Would you spend $ 1 million for a night with Demi Moore?
Well, about 4 million North Americans chipped in and collected more than $ 25 million toward Paramount’s “Indecent Proposal.” The film left all others in the marketplace choking on the dust created by the stampede to the box office, including Fox’s $ 5 million-plus opening on the second-place ranked tyke baseball yarn “The Sandlot,” Universal’s “Cop and a Half” ($ 4.7 million), Disney’s “The Adventures of Huck Finn” ($ 4.4 million) and New Line’s “Teenage Ninja Mutant Turtles III: The Turtles Are Back … in Time” ($ 3 million).
“We had terrific awareness that has built steadily,” said Paramount Motion Picture Group prez Barry London. “What we’re seeing here is the effect of a product-driven marketplace. When you have a viable picture there is no such thing as an off-time release.”
Industry tracking had indicated a five-day gross in the $ 18 million-to-$ 19 million range prior to the “Indecent” opening. It handily has taken hold of the 1993 crown for best opening weekend. And, when the dust settles, it could also weigh in as the 11th best opener ever.
“It’s definitely a film which provokes debate,” said a rival studio executive. “Any time you have a film that asks a question like ‘Would you … ?’ , that hits a nerve in society, should mean enormous audience potential. The only way to be a part of the discussion — to make a decision — is to see the film.”
“Indecent Proposal” premiered Wednesday to $ 2.9 million, an industry non-sequel, non-summer record. Thursday jumped to $ 3.2 million, Friday doubled to $ 6.5 million and on Saturday it was one of the few films registering a significant jump with receipts of $ 7.2 million. For the weekend, the studio was estimating $ 18.7 million and a five-day of $ 25 million. That translates to weekend averages of $ 11,180 from 1,672 hard-working prints.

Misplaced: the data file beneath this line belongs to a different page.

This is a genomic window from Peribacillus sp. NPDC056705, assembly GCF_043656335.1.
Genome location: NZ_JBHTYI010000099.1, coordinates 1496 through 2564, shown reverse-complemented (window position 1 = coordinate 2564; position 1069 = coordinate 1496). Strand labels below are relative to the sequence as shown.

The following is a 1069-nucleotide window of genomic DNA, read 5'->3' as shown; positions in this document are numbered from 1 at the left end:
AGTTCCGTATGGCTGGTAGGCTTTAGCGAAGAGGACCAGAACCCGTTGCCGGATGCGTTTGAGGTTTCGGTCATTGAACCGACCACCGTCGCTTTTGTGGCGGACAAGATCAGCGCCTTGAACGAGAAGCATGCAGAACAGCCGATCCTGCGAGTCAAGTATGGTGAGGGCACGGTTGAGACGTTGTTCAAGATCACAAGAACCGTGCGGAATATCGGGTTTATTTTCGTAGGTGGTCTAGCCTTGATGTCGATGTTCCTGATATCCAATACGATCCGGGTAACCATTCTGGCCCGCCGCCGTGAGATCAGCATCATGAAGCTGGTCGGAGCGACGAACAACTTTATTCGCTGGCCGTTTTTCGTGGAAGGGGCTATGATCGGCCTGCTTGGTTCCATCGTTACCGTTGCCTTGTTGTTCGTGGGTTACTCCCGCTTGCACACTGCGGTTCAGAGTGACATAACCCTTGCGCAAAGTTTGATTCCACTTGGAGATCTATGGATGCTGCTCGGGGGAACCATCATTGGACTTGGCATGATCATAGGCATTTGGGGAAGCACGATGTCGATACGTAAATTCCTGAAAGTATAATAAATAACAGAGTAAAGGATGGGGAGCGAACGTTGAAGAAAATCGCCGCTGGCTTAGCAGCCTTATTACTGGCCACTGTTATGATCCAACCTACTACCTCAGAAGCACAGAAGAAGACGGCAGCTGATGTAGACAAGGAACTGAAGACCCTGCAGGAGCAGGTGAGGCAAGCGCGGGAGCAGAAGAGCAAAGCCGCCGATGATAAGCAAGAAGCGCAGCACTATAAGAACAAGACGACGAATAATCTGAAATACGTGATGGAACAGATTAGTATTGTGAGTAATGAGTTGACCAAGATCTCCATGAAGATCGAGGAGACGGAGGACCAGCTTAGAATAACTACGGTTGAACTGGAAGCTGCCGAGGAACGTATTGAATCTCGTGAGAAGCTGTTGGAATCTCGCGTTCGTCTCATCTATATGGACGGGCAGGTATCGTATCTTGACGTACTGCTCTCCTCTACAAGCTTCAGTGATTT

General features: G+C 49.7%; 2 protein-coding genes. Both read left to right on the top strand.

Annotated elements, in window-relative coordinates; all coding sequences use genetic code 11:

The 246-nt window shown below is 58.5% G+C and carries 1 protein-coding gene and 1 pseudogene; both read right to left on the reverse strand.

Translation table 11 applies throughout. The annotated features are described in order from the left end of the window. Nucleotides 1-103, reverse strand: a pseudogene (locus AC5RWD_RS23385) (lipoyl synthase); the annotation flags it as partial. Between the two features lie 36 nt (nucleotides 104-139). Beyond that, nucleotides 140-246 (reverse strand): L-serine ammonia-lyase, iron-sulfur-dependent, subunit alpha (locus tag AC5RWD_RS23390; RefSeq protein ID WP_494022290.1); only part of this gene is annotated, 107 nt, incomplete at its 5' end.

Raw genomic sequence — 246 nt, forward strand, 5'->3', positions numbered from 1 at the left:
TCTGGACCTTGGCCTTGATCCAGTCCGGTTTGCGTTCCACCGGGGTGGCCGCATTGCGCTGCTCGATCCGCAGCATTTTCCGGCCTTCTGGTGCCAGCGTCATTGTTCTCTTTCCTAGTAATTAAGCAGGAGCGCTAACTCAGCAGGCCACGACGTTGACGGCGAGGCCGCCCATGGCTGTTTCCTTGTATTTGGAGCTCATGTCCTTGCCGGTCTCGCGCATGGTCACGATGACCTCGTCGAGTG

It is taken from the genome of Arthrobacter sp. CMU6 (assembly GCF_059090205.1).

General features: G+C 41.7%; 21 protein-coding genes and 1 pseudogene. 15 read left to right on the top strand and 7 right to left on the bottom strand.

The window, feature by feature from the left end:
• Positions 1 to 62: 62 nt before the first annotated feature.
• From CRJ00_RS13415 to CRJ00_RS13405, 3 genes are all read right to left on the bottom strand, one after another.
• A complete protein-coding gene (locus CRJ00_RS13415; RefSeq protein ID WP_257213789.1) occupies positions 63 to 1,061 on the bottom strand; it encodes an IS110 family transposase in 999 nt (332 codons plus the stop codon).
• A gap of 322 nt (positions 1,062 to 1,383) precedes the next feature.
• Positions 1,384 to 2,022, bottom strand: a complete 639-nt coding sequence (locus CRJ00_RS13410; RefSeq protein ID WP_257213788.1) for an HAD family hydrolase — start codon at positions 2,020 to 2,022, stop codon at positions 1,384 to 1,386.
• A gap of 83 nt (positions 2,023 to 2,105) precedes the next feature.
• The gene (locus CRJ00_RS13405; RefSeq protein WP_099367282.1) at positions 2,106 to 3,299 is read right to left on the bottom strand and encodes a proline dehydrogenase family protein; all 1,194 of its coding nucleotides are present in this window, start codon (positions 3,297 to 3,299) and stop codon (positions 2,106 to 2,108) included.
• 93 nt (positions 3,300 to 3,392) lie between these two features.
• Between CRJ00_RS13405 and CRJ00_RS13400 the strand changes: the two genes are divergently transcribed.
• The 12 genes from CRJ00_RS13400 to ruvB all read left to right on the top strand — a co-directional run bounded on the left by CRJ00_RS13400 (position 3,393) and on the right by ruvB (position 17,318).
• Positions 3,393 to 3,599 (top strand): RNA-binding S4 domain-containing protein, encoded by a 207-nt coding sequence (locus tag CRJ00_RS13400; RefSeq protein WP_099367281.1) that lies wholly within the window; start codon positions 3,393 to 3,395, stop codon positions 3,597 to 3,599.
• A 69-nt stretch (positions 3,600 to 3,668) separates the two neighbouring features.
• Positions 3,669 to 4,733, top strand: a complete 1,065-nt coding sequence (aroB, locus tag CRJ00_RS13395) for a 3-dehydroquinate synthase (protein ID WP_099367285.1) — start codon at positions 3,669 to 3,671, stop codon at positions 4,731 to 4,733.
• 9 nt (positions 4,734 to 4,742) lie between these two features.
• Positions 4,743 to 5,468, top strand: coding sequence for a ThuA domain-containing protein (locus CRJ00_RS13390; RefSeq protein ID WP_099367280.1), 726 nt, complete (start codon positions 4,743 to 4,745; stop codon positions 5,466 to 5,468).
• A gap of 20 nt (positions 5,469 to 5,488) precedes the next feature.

Unfortunately, one film alone cannot carry the entire box office. A collective lackluster field meant that while business from the previous weekend rose 13%, it was also down 4% from the comparable weekend of 1992 when Columbia’s “Sleepwalkers” debuted at the head of the pack with $ 10 million.
Fox’s “The Sandlot” failed to show signs of true grit with a second-place, $ 5 million weekend. The baseball pic opened in 1,771 stadiums but averaged just $ 2,820.
Universal’s second weekend of “Cop and a Half” was third with an estimated $ 4.7 million. Off 22% for the frame, the film posted averages of $ 2,630 from 1, 786 precincts. After 10 days of release, it has a cume of $ 13.1 million.
Walt Disney’s “The Adventures of Huck Finn” was running close to “Cop,” with the studio conservatively projecting $ 4.4 million. The Twain pic met with averages of $ 2,440 from a raft of 1,803 playdates. Its cume stands at $ 11.7 million.
New Line’s “Teenage Ninja Mutant Turtles III: The Turtles Are Back … in Time” was a shell-shocked fifth at about $ 3 million, down 34% in its fourth weekend. Slow and sure in 2,087 dates, it averaged $ 1,440, for $ 34 million to date.
Interestingly, the second through fifth films in release were family-oriented. Collectively they grossed about $ 17 million, not quite up to “Indecent Proposal.”
However, a few post-teens opted for Warner Bros./Morgan Creek’s “The Crush,” placing it sixth with $ 2.5 million, down 50% in the second round with $ 1,420 averages at 1,759 sites, for $ 9.1 million to date.
Warner Bros. also ranked seventh with “Point of No Return” estimated at $ 2.2 million. The thriller dipped 38% for the weekend with $ 1,620 averages from 1, 356 sites. It has a cume of $ 23.8 million.
Warner Bros. platformed “This Boy’s Life” in exclusive dates in L.A., NYC and Toronto, for an opening gross of about $ 78,000, with averages of $ 26,000.
Less buoyant was Fine Line’s limited debut “Bodies, Rest & Motion,” which drew $ 86,000 from six screens. The quirky modern romance got a respectable start with averages of roughly $ 14,330.
Miramax’s “The Crying Game” nudged out WB’s “Unforgiven” to claim eighth with an estimated $ 2.1 million. Down 23% for the three days, it averaged $ 2,280 from 921 playdates. Its cume is $ 54.2 million.
A trot behind in ninth with $ 2 million was “Unforgiven.” Also off the pace by 23%, it posted averages of $ 2,120 from 945 saloons, bringing its cume to $ 88.9 million.
No. 10, BV’s “Born Yesterday,” had $ 1.9 million, down 48% with $ 1,530 per its 1,243 dates. Cume is $ 14 million after three weekends.